David Gardner: Indeed you do. It starts really in the first chapter of the book. Really, you’re speaking to the designer, the artist in us all. Now not everybody, Jesse fancy’s themselves a world-famous game designer, as are you. But a lot of us might tinker, a lot of us might dream. I love how you start the book. You call it magic words, the first page of the book. What are the magic words?

Jesse Schell: Magic words are, “I am a game designer.” That was really important to me because Stephen King has an amazing book called On Writing, where he just gives advice about how to write good books. He talks a bit about imagining your ideal reader. I kept thinking, OK, when I’m writing this, who’s my ideal reader? I remembered myself back in high school. I started making video games and things when I was maybe 12 years old and started to get a little more serious about understanding it when I was in high school and I was trying to figure out, is there a way, is there a career in games and that thing? I kept imagining what would I have wanted someone to explain to me when I was at that age. That ended up being a lot of the focus of that was always an anchor for me. One thing that I knew was confidence was something people often don’t have when it comes to something like game design. There are some things where the path toward learning it is well charted. You want to learn to play the piano. Everyone understands about piano lessons and going to school for piano. This is well understood.

Game design. [laughs] Where do you go? What do you do? Where do you start? People often have this idea that you are either born to it or you’re not. It makes people think, “Well, since I don’t know what I’m doing I must not be a game designer.” They feel stuck and they feel foolish trying to do it because they’re like, “I must not supposed to be doing this” and they feel really weird about it. It was very important to give the reader permission. More than just permission, allow them to accept it into their identity. Because one of the things that we talk about sometimes is, what you pretend to be, you will become. I encourage the readers to say, “I am a game designer” out loud because it makes a difference. This was a thing I learned with my students because I saw when I would work with students that lack of confidence, they didn’t feel they had the right to try and design games. I would do a simple exercise where I’d ask people, “OK, hey, it’s first day of class raise your hand if you’re already a game designer?” [laughs] You’d see one or two hands go up and a lot of people just, “I don’t, I’m not, I’m not really sure.” Then I’d make them say it out loud. Then afterwards I’d say, OK, now raise your hand if you’re a game designer. And all the hands would go up. It seems something so simple of these little games of confidence can do a lot in order to change the way you approach something.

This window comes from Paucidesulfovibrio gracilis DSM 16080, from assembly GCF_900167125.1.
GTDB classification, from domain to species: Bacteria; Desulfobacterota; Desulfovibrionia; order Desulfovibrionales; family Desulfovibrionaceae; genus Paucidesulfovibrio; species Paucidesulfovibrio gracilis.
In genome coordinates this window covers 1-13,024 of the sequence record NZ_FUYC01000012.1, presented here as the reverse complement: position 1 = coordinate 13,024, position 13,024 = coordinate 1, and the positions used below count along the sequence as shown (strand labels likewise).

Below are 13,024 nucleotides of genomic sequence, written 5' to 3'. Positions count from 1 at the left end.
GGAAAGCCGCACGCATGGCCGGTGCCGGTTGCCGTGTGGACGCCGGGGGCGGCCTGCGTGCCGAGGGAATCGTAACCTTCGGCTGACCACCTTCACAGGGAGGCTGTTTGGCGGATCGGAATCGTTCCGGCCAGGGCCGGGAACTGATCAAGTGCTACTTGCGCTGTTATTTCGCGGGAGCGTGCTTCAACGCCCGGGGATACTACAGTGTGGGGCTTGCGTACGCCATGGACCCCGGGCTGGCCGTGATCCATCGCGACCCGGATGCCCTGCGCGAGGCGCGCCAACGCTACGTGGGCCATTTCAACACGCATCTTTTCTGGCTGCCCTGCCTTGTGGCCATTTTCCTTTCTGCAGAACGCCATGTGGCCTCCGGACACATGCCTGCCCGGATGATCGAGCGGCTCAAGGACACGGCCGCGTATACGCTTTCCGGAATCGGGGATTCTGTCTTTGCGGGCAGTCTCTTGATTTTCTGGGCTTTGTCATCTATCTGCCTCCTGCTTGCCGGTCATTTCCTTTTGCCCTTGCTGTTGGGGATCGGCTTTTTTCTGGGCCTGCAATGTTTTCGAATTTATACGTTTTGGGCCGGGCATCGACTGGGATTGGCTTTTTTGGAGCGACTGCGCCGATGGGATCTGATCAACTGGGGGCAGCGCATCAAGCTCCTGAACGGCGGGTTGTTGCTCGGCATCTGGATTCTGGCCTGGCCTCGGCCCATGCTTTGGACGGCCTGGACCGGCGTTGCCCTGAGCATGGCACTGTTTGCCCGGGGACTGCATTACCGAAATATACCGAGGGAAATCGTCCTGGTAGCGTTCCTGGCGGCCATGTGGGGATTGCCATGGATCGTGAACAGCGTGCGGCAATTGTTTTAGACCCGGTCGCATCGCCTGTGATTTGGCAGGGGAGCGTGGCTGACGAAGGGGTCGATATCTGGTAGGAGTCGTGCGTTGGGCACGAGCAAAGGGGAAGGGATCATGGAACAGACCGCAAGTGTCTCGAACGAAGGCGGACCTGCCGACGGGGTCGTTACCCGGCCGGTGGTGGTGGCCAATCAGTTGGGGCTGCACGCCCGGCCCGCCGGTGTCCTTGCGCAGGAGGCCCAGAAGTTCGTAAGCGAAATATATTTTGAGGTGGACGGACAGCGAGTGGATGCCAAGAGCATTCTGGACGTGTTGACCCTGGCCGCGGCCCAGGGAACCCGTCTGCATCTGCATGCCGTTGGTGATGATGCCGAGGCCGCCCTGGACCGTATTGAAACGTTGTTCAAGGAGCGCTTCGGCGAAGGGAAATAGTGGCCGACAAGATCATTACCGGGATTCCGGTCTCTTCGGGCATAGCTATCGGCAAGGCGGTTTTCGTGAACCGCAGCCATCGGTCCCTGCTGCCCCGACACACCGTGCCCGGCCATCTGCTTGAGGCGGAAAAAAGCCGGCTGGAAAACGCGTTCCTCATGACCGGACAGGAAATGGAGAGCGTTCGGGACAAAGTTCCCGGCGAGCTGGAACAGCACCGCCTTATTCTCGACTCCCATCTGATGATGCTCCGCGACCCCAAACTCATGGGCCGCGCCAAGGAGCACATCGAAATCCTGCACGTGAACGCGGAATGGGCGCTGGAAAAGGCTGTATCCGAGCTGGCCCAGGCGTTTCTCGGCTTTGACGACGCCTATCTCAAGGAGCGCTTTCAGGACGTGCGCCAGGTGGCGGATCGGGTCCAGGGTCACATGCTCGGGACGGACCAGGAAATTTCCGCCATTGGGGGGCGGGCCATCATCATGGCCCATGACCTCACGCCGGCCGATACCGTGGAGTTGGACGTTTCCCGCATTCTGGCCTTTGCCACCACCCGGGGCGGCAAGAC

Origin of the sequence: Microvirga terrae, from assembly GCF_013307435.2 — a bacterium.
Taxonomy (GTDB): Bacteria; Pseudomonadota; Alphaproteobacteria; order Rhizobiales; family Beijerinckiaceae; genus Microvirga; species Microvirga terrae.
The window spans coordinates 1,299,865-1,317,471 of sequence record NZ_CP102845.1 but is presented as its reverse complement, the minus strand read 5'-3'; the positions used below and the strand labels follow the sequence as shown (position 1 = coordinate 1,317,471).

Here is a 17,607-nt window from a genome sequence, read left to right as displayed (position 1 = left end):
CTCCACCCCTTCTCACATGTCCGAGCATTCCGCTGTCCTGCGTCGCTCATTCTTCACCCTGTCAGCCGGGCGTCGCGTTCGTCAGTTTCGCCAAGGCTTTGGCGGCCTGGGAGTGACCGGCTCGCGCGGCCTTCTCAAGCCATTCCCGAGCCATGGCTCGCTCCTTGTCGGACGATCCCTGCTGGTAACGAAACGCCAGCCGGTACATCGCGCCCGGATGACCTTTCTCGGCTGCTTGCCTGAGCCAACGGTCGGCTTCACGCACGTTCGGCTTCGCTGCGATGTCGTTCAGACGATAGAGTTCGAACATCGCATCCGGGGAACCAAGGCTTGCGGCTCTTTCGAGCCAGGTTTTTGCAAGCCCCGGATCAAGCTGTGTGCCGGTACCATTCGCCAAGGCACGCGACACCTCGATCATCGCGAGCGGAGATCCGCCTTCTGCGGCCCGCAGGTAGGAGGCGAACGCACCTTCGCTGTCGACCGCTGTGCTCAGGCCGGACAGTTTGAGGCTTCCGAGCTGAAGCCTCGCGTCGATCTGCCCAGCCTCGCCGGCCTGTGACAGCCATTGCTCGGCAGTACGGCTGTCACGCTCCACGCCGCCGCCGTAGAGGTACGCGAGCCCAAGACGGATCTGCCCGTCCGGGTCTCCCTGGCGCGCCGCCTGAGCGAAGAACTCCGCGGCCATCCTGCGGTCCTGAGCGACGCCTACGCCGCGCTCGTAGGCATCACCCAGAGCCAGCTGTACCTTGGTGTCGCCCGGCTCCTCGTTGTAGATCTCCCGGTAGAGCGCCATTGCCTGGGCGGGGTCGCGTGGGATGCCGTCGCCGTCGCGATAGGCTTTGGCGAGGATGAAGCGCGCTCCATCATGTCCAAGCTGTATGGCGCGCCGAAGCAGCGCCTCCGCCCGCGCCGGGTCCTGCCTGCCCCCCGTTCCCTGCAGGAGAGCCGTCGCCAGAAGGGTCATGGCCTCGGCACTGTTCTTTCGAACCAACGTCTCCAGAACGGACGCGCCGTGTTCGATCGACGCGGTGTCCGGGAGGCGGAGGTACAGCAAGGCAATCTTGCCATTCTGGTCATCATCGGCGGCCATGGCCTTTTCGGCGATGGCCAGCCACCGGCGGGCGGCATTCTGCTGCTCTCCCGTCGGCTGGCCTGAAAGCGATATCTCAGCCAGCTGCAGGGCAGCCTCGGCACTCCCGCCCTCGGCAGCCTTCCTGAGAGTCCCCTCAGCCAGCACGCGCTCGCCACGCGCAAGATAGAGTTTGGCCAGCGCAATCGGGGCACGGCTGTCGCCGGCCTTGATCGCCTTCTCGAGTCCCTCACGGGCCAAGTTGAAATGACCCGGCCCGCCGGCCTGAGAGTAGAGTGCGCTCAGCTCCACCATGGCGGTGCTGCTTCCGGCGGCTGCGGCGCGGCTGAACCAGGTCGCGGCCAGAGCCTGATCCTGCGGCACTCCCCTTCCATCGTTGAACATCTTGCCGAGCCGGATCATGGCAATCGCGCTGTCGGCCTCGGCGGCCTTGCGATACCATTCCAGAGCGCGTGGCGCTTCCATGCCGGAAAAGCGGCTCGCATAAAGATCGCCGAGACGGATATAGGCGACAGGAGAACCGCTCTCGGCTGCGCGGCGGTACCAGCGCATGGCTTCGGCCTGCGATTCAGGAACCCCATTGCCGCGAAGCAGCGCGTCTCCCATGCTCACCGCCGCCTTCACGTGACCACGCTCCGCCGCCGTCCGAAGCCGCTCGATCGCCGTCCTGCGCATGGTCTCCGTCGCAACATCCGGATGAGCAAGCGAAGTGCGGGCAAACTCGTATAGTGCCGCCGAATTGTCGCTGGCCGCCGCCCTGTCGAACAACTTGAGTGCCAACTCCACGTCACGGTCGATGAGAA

David Gardner: I really appreciate that, especially because most of us listening who’ve listened to one or more of these podcasts or might be a longtime Motley Fool investor and fan. No, that that’s exactly what we want everybody to say about their money. That “I am an investor.” How many times do I think I or my brother Tom, in front of a crowd of people who said raise your hand. If you’re an investor, and of course the wrong answer is not to be raising your hand because we’re all investing time all the time. Money, whether it’s a dollar for stick a chewing gum or a dollar toward your 401(k). Democratizing and including, these are just one of course, wonderful spirit, you said, because they feel foolish, because they’re not a game designer. But of course we would say yes, small f, Jesse, but capital F, we want you to feel Foolish by saying, I am an investor and it does challenge the conventional wisdom or what we would expect as kids, especially when we’re sitting in a classroom with again, a world-famous game designing professor asking who’s a game designer here [laughs] in the room. Just as you do for your students, so do you do for the book right up front. I thought it’d be fun as we talked through the art of game design. First of all, this is an incredibly engaging book. My addition comes to 450 pages. Now I’m a slow reader. I loved every page of this book. Some people will be listening right now. “I don’t know if I would read a 450-page book about game design,” and especially if they’re not a game designer, but each of the chapters is so engaged. Yeah, thought the first seven chapters tell a story with their title, gives us a flow for this conversation. If you’re OK with it, I wanted to start right there. Chapter 1 is entitled in the beginning, there is the designer. I am a game designer and then Chapter 2, Jesse goes onto to be called the designer creates an experience. Now a lot of people might think, wait, doesn’t the designer create a game? But you’ve pointed out it’s actually about the experience, not the components, not the rules, the experience of the imagination as we experienced anybody’s game: card game, video game, etc.